Mr. Trump, Put the Ball in Eritrea’s Court
|(from left) Bronwyn Bruton, deputy director of the Atlantic Council's Africa Center, moderated a discussion with Seth Kaplan, a professorial lecturer at the Paul H. Nitze School of Advanced International Studies at Johns Hopkins University; Anthony Carroll, a nonresident senior associate with the Africa Program at the Center for Strategic and International Studies and vice president of Manchester Trade Limited; and Dan Connell, a visiting scholar from Boston University’s African Studies Center. (Atlantic Council/Victoria Langton)|
By Rachel Ansley | Atlantic Council
With the growing threat of the Islamic State of Iraq and al-Sham in Africa and shifting alliances in the region with the Arab Gulf states and Egypt, it is in the best interest of the incoming US administration to reassess engagement with Eritrea, a country which could play a significant strategic role in countering conflict and extremism, an expert on African politics said at the Atlantic Council on December 8.
According to Dan Connell, a visiting scholar from Boston University’s African Studies Center, “there’s a lot of reasons that if [the situation in Eritrea] is left unattended, it’s not going to stay the same, it’s going to get worse.” He added, “for a dealmaker, this is not a hard deal to make,” referring to US President-elect Donald Trump.
While US relations with Eritrea are “not on the top ten list” for the Trump administration, said Seth Kaplan, a professorial lecturer at the Paul H. Nitze School of Advanced International Studies at Johns Hopkins University, he claimed that addressing instability and the threat of conflict in the Horn of Africa is a way to make a positive change, in the best interest of the United States, without taking an excessive diplomatic risk.
In particular, Connell cited the resolution of border tensions between Eritrea and Ethiopia. The border has been contested since Eritrea won independence from Ethiopia in 1991, and continued hostilities contribute to instability in the region. Kaplan also stressed the importance of lifting US economic sanctions on Eritrea, and addressing economic issues which drive many to emigrate to Europe.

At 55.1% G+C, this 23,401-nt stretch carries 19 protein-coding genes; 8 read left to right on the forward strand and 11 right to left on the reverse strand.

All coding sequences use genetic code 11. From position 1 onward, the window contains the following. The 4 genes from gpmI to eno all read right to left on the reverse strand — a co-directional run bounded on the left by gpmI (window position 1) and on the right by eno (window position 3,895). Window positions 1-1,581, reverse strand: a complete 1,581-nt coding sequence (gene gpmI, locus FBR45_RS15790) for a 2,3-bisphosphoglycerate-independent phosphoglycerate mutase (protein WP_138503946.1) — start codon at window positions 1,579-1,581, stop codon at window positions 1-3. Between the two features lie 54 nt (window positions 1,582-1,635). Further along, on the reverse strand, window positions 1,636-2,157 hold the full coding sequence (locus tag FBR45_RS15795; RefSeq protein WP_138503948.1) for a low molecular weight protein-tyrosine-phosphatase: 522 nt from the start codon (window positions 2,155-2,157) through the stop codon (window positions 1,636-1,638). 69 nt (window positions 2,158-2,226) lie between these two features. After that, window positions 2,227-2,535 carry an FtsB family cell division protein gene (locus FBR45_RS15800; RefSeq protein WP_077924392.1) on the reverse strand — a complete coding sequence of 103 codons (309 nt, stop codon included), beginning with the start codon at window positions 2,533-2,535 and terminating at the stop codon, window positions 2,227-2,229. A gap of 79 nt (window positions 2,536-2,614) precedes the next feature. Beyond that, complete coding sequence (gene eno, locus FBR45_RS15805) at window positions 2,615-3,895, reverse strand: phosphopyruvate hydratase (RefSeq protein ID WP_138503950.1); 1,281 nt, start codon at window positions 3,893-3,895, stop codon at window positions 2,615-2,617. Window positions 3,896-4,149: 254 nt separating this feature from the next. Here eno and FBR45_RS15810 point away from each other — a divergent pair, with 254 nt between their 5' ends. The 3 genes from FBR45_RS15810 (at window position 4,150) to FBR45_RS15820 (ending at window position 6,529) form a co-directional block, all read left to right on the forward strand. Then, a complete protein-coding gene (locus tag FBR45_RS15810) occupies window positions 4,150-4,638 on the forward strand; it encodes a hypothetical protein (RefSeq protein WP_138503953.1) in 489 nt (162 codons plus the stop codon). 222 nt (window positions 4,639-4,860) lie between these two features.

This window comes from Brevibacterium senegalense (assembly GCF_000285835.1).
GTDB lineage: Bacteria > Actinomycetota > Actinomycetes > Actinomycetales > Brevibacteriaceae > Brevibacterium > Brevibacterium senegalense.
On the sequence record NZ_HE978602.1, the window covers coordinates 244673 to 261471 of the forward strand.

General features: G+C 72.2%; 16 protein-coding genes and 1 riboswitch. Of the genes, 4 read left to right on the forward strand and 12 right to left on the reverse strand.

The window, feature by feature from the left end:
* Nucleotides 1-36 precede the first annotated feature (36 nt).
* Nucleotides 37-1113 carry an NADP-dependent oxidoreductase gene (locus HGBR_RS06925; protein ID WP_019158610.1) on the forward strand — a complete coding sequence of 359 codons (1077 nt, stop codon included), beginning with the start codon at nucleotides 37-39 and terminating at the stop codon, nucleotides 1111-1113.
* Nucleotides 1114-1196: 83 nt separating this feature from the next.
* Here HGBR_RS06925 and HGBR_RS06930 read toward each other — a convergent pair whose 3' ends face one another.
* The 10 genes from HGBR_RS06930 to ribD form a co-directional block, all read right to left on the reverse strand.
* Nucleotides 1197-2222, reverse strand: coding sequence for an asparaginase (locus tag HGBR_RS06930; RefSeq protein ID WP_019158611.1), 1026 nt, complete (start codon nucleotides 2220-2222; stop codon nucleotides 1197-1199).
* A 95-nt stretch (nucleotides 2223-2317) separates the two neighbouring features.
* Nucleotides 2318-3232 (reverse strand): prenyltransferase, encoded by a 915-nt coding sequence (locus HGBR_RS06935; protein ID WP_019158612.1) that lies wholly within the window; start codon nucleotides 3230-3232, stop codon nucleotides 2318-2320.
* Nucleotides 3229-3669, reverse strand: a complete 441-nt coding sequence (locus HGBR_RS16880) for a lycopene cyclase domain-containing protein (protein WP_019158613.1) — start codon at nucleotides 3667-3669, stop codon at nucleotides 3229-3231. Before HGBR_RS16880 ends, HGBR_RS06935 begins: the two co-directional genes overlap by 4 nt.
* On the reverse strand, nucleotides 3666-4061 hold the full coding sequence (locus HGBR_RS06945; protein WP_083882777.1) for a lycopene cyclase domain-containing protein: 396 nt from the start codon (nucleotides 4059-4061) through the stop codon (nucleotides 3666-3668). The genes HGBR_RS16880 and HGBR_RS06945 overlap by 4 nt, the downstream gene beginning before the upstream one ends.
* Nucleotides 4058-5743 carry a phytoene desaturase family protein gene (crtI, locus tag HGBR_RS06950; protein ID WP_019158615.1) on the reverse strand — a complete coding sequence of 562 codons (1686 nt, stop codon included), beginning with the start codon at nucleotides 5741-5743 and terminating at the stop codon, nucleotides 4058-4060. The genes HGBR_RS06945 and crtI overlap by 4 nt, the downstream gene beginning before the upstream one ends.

Kaplan said: “For the new administration, it is not a high priority, but for those senior diplomats whose focus is Africa… those are major areas where we’re trying to reduce conflict, stabilize situations, [and] reduce the spread of terrorism.”
Connell and Kaplan joined Bronwyn Bruton, deputy director of the Atlantic Council’s Africa Center; and Athony Carroll, a nonresident senior associate with the Africa Program at the Center for Strategic and International Studies, to discuss the recent publication of two reports on Eritrea. The first report, Eritrea: Coming in from the Cold, authored by Bruton, argues that reengagement with Eritrea is in the best interest of the United States and examines the means of achieving an improved relationship. Kaplan wrote the second report, Eritrea’s Economy: Ideology and Opportunity, which examines the dichotomy between ideology and economy in Eritrea, using that understanding as a basis from which to encourage reform.
Connell said that the central issue at stake is “what direction Eritrea is trending in now, and what can the United States do to encourage constructive change.”
Bruton’s report contains “recommendations for a rethought US approach to the Eritrean government and the situation in Eritrea,” she said. Calling for the United States to lift sanctions, cease the personalization of politics in the region, and address the threat posed by Ethiopia, Bruton said that “the United States should make it clear to Asmara through a series of actions, a series of gestures, that the door is open for a better relationship.” Not intervention, but “positive, reinforcing steps” should end the policy of isolation, which “has not been a force for good in Eritrea,” she said.
According to Kaplan, “lack of interaction with the international community has reduced the country’s ability to learn, develop, and modernize itself.”